Interrogation is the ultimate battle of wills; the most expert interrogators have an arsenal of tactics ready to go. Gauging their “target,” they must quickly assess which psychological strategies will work to gain the most reliable results. Matthew Alexander, who spent 14 years in the US Air Force and Air Force Reserves, is part of a small group of military interrogators who were sent to Iraq in 2006, trained to get information without using harsh methods. He sat face-to-face with hardened members of Al Qaeda and convinced them to talk. Alexander, author of How to Break a Terrorist: The U.S. Interrogators Who Used Brains, Not Brutality, to Take Down the Deadliest Man in Iraq, will describe the true story of the critical interrogation he conducted that led to the targeted killing of Abu Musab al-Zarqawi, the leader of Al Qaeda in Iraq. Alexander will share his riveting experiences and reveal what it takes to be an effective interrogator in a special event hosted by the International Spy Museum on Monday, August 10 at 6:30 p.m.
To whet your appetite, Alexander answered a few questions posed by the Museum.
How far is too far when it comes to more aggressive forms of interrogation? Is there a “line in the sand?”
Alexander: There is definitely a line in the sand and a soldier has many tools to make that decision including Geneva Conventions, US military regulations and instructions, his or her training, annual Law of Armed Conflict Training, and finally, their internal moral compass. For those gray areas, I always applied the Golden Rule — if this was being done to one of my troops, would I consider it unethical or inconsistent with American principles.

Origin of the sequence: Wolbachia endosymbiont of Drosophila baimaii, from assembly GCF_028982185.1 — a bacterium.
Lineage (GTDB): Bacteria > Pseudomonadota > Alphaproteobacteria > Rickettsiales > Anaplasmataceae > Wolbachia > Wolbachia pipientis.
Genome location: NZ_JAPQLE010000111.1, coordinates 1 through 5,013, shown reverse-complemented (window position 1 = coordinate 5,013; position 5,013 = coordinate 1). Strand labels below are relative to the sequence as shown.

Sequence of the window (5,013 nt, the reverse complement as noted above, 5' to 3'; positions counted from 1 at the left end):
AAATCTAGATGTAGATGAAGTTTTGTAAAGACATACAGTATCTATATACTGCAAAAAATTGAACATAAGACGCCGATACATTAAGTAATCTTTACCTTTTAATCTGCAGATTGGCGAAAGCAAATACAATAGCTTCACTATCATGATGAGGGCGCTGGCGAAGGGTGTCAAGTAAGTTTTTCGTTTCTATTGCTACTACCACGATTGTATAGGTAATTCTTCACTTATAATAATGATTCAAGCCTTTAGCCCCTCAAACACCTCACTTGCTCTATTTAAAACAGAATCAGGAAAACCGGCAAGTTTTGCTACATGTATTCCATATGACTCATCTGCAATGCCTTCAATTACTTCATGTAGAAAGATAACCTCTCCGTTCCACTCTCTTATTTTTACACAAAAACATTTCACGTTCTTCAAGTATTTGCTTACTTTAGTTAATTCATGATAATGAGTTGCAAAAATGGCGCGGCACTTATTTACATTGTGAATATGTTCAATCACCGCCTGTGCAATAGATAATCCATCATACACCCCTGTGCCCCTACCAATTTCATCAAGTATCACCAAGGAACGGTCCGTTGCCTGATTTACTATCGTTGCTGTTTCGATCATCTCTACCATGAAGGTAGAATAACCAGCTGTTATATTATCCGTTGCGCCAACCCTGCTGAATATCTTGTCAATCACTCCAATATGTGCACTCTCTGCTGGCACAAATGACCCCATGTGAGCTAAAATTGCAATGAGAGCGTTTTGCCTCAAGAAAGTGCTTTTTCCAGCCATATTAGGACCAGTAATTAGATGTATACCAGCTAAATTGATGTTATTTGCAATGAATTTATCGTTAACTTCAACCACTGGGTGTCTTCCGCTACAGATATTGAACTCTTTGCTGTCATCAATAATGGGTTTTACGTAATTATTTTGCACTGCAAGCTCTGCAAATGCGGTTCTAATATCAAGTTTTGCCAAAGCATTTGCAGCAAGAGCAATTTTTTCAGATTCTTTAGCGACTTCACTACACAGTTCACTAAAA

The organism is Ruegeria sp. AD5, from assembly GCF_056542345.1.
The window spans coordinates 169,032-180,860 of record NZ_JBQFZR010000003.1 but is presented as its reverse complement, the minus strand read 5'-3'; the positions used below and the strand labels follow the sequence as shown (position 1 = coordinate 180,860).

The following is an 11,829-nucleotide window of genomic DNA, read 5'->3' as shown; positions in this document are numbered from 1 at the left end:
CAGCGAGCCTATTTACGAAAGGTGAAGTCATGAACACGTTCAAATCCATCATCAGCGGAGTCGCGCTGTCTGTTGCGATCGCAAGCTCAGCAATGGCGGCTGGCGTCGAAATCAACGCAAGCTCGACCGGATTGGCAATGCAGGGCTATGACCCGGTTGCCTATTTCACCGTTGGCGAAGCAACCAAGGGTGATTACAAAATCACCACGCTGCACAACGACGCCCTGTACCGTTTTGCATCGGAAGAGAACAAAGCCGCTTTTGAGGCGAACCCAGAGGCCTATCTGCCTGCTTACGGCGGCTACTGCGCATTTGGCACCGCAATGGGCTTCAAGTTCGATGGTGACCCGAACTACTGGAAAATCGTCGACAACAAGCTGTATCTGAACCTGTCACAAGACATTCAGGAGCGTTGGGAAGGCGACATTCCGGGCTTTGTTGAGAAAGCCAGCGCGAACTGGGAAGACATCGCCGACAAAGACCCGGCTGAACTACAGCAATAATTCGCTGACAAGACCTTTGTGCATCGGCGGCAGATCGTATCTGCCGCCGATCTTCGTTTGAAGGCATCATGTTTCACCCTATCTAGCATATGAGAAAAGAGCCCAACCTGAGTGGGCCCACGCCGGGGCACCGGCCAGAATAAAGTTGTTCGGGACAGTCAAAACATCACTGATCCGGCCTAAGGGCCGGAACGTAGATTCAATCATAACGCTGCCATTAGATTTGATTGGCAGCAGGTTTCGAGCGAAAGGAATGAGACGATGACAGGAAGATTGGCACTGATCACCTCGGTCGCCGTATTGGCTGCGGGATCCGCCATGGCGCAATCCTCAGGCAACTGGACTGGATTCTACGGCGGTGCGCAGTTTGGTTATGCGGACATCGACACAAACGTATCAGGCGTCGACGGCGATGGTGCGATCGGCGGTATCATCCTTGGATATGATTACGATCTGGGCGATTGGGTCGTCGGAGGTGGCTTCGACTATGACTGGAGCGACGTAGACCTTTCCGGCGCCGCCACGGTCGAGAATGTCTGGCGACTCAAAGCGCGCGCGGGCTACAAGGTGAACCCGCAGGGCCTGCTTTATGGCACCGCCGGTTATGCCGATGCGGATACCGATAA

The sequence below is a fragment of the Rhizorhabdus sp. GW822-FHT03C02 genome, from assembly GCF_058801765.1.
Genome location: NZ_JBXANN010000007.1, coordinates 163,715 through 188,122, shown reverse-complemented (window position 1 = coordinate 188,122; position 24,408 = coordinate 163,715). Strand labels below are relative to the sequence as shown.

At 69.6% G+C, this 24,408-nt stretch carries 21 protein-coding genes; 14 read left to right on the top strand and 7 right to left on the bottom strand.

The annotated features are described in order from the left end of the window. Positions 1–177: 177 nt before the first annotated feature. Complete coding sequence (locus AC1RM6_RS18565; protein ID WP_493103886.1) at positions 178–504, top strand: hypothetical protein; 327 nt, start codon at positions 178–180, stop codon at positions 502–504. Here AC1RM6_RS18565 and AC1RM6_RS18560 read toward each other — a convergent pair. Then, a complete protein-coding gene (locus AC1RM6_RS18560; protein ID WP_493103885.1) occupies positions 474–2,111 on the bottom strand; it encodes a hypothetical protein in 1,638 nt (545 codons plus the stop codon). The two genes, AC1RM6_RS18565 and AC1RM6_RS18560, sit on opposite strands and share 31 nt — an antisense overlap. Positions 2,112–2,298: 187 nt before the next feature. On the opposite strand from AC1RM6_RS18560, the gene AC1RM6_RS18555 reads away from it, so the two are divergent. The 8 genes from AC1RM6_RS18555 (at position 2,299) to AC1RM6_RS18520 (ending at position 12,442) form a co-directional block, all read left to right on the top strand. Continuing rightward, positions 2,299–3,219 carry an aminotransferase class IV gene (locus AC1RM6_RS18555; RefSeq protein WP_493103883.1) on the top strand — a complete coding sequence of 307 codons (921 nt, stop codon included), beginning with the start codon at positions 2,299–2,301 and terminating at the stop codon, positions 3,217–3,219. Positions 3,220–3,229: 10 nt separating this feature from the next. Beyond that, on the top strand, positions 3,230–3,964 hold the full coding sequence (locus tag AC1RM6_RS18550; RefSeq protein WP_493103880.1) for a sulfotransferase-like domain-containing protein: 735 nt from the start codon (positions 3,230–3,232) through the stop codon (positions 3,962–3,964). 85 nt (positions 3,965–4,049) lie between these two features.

Is it fair to say Bush administration’s torture policies undermined the War on Terror?
Alexander: Yes, for many reasons. On a practical level, the policy of torture and abuse was Al Qaida’s number one recruiting tool and ultimately resulted in more terrorist attacks in Iraq and the deaths of US soldiers and Iraqi civilians. Even worse was the degradation of US values and the sacrificing of our principles.
Do you see future prosecutions of high ranking members of administration over torture?
Alexander: I don’t know. I would like to see an independent investigation or inquiry, especially within the US military.
How have things changed in Iraq and Afghanistan with regards to interrogation with the new administration?
Alexander: I don’t know exactly because I haven’t served on active duty for more than two years. My perception is that enhanced interrogation techniques are no longer allowed and that there are no exceptions across the entire government.
I understand Matthew Alexander is a pen name. Is Dick Cheney really that scary?
Alexander: The pen name is to protect my family from Al Qaeda. Also, I am still a reservist and plan to work in intelligence at a future time overseas, so the name is to protect me as well.
Call the International Spy Museum at 202.393.7798 for more information or to purchase tickets ($12.50 per person).